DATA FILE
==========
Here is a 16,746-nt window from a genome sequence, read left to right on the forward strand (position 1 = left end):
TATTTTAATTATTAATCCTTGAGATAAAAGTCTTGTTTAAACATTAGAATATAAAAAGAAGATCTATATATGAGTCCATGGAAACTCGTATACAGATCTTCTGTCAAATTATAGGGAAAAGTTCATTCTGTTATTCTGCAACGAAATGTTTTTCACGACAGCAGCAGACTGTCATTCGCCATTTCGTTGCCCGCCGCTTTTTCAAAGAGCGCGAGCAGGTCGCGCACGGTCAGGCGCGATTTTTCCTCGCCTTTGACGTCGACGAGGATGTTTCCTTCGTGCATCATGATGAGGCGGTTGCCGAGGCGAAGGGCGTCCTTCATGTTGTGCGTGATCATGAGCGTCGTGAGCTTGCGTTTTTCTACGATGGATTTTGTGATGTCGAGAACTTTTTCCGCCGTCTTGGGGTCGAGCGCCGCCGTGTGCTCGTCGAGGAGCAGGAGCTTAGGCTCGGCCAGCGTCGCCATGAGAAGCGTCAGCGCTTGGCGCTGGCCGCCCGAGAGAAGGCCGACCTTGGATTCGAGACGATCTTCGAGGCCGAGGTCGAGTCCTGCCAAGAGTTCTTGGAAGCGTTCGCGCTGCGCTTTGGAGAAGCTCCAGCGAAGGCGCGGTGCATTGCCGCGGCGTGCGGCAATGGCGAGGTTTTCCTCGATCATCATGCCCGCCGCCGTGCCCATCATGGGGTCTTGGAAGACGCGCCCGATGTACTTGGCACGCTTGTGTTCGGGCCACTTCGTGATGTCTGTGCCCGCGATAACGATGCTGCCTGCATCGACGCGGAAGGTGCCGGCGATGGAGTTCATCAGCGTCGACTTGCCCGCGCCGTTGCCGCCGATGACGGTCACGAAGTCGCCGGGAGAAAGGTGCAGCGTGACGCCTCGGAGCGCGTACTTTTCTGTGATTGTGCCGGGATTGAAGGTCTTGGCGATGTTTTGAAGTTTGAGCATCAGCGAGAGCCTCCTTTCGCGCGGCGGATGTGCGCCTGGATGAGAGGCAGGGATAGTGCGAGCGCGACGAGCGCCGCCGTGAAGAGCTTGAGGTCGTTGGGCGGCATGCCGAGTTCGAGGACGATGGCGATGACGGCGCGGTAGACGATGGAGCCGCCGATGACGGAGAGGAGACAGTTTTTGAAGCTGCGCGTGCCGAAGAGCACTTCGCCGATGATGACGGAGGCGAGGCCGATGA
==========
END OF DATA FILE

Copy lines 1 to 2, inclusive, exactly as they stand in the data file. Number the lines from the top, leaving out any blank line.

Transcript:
Here is a 16,746-nt window from a genome sequence, read left to right on the forward strand (position 1 = left end):
TATTTTAATTATTAATCCTTGAGATAAAAGTCTTGTTTAAACATTAGAATATAAAAAGAAGATCTATATATGAGTCCATGGAAACTCGTATACAGATCTTCTGTCAAATTATAGGGAAAAGTTCATTCTGTTATTCTGCAACGAAATGTTTTTCACGACAGCAGCAGACTGTCATTCGCCATTTCGTTGCCCGCCGCTTTTTCAAAGAGCGCGAGCAGGTCGCGCACGGTCAGGCGCGATTTTTCCTCGCCTTTGACGTCGACGAGGATGTTTCCTTCGTGCATCATGATGAGGCGGTTGCCGAGGCGAAGGGCGTCCTTCATGTTGTGCGTGATCATGAGCGTCGTGAGCTTGCGTTTTTCTACGATGGATTTTGTGATGTCGAGAACTTTTTCCGCCGTCTTGGGGTCGAGCGCCGCCGTGTGCTCGTCGAGGAGCAGGAGCTTAGGCTCGGCCAGCGTCGCCATGAGAAGCGTCAGCGCTTGGCGCTGGCCGCCCGAGAGAAGGCCGACCTTGGATTCGAGACGATCTTCGAGGCCGAGGTCGAGTCCTGCCAAGAGTTCTTGGAAGCGTTCGCGCTGCGCTTTGGAGAAGCTCCAGCGAAGGCGCGGTGCATTGCCGCGGCGTGCGGCAATGGCGAGGTTTTCCTCGATCATCATGCCCGCCGCCGTGCCCATCATGGGGTCTTGGAAGACGCGCCCGATGTACTTGGCACGCTTGTGTTCGGGCCACTTCGTGATGTCTGTGCCCGCGATAACGATGCTGCCTGCATCGACGCGGAAGGTGCCGGCGATGGAGTTCATCAGCGTCGACTTGCCCGCGCCGTTGCCGCCGATGACGGTCACGAAGTCGCCGGGAGAAAGGTGCAGCGTGACGCCTCGGAGCGCGTACTTTTCTGTGATTGTGCCGGGATTGAAGGTCTTGGCGATGTTTTGAAGTTTGAGCATCAGCGAGAGCCTCCTTTCGCGCGGCGGATGTGCGCCTGGATGAGAGGCAGGGATAGTGCGAGCGCGACGAGCGCCGCCGTGAAGAGCTTGAGGTCGTTGGGCGGCATGCCGAGTTCGAGGACGATGGCGATGACGGCGCGGTAGACGATGGAGCCGCCGATGACGGAGAGGAGACAGTTTTTGAAGCTGCGCGTGCCGAAGAGCACTTCGCCGATGATGACGGAGGCGAGGCCGATGA